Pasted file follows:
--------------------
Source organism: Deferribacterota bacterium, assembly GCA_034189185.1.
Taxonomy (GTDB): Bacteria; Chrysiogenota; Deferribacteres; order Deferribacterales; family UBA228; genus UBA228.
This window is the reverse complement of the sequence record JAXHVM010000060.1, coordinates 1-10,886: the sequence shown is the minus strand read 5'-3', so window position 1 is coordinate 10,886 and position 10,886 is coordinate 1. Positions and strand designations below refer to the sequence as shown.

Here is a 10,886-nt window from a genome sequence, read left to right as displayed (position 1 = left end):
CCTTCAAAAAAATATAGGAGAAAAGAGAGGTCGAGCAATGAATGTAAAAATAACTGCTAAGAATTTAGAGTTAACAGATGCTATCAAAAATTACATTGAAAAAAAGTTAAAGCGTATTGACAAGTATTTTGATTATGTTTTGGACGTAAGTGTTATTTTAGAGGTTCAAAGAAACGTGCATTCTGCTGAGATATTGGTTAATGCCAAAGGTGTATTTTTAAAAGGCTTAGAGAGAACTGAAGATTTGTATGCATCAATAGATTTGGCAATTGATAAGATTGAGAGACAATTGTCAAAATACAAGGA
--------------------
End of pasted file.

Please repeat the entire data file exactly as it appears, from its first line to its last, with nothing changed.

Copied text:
Source organism: Deferribacterota bacterium, assembly GCA_034189185.1.
Taxonomy (GTDB): Bacteria; Chrysiogenota; Deferribacteres; order Deferribacterales; family UBA228; genus UBA228.
This window is the reverse complement of the sequence record JAXHVM010000060.1, coordinates 1-10,886: the sequence shown is the minus strand read 5'-3', so window position 1 is coordinate 10,886 and position 10,886 is coordinate 1. Positions and strand designations below refer to the sequence as shown.

Here is a 10,886-nt window from a genome sequence, read left to right as displayed (position 1 = left end):
CCTTCAAAAAAATATAGGAGAAAAGAGAGGTCGAGCAATGAATGTAAAAATAACTGCTAAGAATTTAGAGTTAACAGATGCTATCAAAAATTACATTGAAAAAAAGTTAAAGCGTATTGACAAGTATTTTGATTATGTTTTGGACGTAAGTGTTATTTTAGAGGTTCAAAGAAACGTGCATTCTGCTGAGATATTGGTTAATGCCAAAGGTGTATTTTTAAAAGGCTTAGAGAGAACTGAAGATTTGTATGCATCAATAGATTTGGCAATTGATAAGATTGAGAGACAATTGTCAAAATACAAGGA